With the Cessna Citation X as the lone example in current production specifically to fly at this speed, is the transonic range still the aviation world’s largely undiscovered country?
By: Ringo Bones
Specifically designed to operate at around Mach 0.935, a velocity only 80 kilometers per hour or 50 miles per hour slower than the speed of sound, it seems that Cessna Aircraft Company’s Citation X is currently the only aircraft of its kind in current production – military or civilian - specifically designed to operate within the “tricky” transonic range (though Boeing’s Sonic Cruiser proposed back in March 2001 was designed to fly at Mach 0.98 or 15-percent faster than existing subsonic passenger planes at the time but only half as fast as the supersonic Concorde, was cancelled in December 2002 due to post 9/11 aviation slump and was since repurposed into the Boeings rather “conventional” Mach 0.85-capable 787 Dreamliner program). As a high-end private jet / corporate jet, the Citation X can also fly nonstop for 6,000 kilometers or the distance between Moscow to Beijing. But given that some modern high-performance military aircraft can even fly at Mach 1.5 without using their afterburners unlike their fuel guzzling Cold War era predecessors, why is it that most aircraft – military or civilian – tend to fly below or bypass into the supersonic region, instead of cruising continuously into the transonic range?
Any aircraft in flight displaces the air through which it flies, and produces countless small disturbances. Called pressure waves, these radiate from various points on the aircraft’s surface like ripples from a boat. All of them travel at the speed of sound. At subsonic speeds, these waves are able to move harmlessly out ahead of the aircraft. At sonic speeds – i.e. at the speed of sound 760 mph (1,223 km / hr) at sea level which falls off to around 660 mph (1,062 km / hr) at 25,000 feet and above – these pressure waves can no longer move ahead of the aircraft because it is flying as fast as they are, and so they pile up, reinforcing one another to create a high-pressure shock wave.
The shock wave buildup starts at about Mach 0.8 for most aircraft. Even though the plane is not then moving as fast as sound, the accelerated air moving over the top of the wing reaches supersonic speed and a small localized shock wave is formed. The region from about Mach 0.8 (525 mph or 845 km/hr) to Mach 1.2 (913.45 mph or 1,470 km/hr) is called the transonic range or transonic region because some of the airflow across the aircraft is subsonic and some have already reached supersonic.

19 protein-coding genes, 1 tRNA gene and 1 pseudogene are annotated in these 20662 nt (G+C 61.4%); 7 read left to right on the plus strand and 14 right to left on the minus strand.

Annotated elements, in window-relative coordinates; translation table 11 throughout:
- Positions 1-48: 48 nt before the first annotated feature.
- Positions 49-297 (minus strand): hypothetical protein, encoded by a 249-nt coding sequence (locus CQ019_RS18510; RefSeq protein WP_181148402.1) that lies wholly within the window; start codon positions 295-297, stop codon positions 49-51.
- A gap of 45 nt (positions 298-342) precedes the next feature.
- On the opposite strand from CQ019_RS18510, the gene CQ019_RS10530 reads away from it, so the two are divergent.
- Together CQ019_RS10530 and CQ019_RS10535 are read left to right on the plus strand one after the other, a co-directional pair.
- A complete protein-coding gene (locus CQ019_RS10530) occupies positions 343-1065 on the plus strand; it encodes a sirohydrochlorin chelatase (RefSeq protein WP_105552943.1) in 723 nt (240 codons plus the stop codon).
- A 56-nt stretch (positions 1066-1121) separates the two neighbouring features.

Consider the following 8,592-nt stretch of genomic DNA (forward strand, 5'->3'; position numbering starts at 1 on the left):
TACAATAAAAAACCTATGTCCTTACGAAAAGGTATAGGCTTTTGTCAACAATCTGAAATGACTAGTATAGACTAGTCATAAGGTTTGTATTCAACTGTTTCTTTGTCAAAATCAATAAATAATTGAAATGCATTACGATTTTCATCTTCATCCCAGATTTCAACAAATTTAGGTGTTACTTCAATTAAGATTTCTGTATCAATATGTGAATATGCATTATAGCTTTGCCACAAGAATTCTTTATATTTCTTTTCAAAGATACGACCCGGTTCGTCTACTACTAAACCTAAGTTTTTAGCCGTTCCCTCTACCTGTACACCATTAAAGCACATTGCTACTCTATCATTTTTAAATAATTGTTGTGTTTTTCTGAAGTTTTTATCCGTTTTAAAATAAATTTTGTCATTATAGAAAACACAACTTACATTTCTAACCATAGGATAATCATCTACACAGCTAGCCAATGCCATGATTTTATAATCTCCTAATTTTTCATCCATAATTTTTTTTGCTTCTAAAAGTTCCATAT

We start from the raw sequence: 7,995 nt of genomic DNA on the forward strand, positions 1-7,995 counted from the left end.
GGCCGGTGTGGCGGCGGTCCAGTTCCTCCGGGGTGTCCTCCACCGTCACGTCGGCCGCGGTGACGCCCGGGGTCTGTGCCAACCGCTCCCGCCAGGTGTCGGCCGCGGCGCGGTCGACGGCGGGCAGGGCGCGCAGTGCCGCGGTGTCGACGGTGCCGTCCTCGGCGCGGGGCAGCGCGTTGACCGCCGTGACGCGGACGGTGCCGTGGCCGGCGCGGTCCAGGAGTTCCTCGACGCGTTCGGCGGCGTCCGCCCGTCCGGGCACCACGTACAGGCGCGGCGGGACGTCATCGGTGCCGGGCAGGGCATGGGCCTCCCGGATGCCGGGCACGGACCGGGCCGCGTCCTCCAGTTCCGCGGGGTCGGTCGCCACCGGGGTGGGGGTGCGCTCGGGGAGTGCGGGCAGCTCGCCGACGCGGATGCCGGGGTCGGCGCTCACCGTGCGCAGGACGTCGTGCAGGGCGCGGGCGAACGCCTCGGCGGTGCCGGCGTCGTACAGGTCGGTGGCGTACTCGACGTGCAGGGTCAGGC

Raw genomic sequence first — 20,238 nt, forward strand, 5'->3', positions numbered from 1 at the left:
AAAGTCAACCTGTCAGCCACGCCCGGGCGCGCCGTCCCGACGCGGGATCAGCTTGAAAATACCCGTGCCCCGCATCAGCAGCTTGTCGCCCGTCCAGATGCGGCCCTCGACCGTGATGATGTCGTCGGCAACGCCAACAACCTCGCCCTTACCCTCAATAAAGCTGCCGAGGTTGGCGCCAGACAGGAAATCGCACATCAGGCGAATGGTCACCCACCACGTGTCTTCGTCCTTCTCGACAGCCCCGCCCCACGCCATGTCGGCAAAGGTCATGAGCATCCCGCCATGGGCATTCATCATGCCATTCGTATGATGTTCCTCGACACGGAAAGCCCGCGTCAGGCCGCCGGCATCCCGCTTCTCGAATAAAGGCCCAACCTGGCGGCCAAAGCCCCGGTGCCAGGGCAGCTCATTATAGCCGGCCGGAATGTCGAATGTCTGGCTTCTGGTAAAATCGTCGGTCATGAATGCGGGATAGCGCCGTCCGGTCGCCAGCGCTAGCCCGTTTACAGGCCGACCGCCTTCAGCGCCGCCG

The swept-back wing design that has since become de rigueur in fast airplanes is a result of minimizing the problem of flying in and beyond this transonic range / transonic region. The fact that even a subsonic plane like the venerable Boeing 707 and its related variants could never operate at the speeds it does unless its wings were swept back. This is because the Boeing 707 and its related variants do in fact cruise at speeds of around 600 miles per hour (966 km/hr) at altitudes of 25,000 feet or over. This is more than 90-percent of the speed of sound. At such speeds, a straight-winged 707 would have airspeed over its wings – due to the acceleration needed for lift – already at supersonic speeds. Assuming such a straight-winged 707 variant had sufficient power to overcome the drag created at these speeds, the shock waves set up could cause severe buffeting and lack of control.
However, by sweeping back the wings, the formation of shock waves is delayed. In flight, the swept-back wing meets the air at an angle. The effect of this is that now the velocity of the wind relative to the wing acts in two directions – one at a right angle to the leading edge of the wing, and the other along the span of the wing. Neither of these components is equal to the original velocity of the wind striking the forward edge of the wing – which, in fact, is the speed of the airplane. It is only that part of the wind passing at a right angle to the leading edge of the wing which is accelerated in its passage in order to obtain lift. Since the speed of this wind is less than the forward speed of the airplane, it becomes possible for the airplane to fly much closer to the speed of sound before shock waves begin to form on the wings.
Because shock waves so severely affect an airplane’s stability, the greatest problem for a pilot at the “tricky” transonic range is the change in control characteristics. A wing has a slowly moving layer of air called the “boundary layer” that clings to the surface. Near Mach 1, shock waves can interact with the boundary layer to distort the airflow so that lift may be impaired and control surfaces made ineffectual. This disturbance also adds to the turbulent wake which is created by any wing, whatever its speed.
Wing shape is obviously important in controlling airflow, but other design solutions have been found. Some are ingeniously simple – i.e. Boeing’s cancelled Sonic Cruiser which flies deep into the transonic range by having a cruise speed 15-percent faster that existing subsonic passenger jets, resorted to having a “supersonic ready” flight control surfaces. Tail surfaces, for example, may be moved up or down to get these out of the wings’ troubled wake. But providing supersonic-ready flight control surfaces to transonic planes may prove to be a not-so-brilliant engineering solution because since the advent of the aviation world’s mastery of flying faster than the speed of sound around the middle of the 20th Century, supersonic ready flight control mechanisms / flight control surfaces weigh two and a half times than their subsonic counterparts and cost on average four times as much.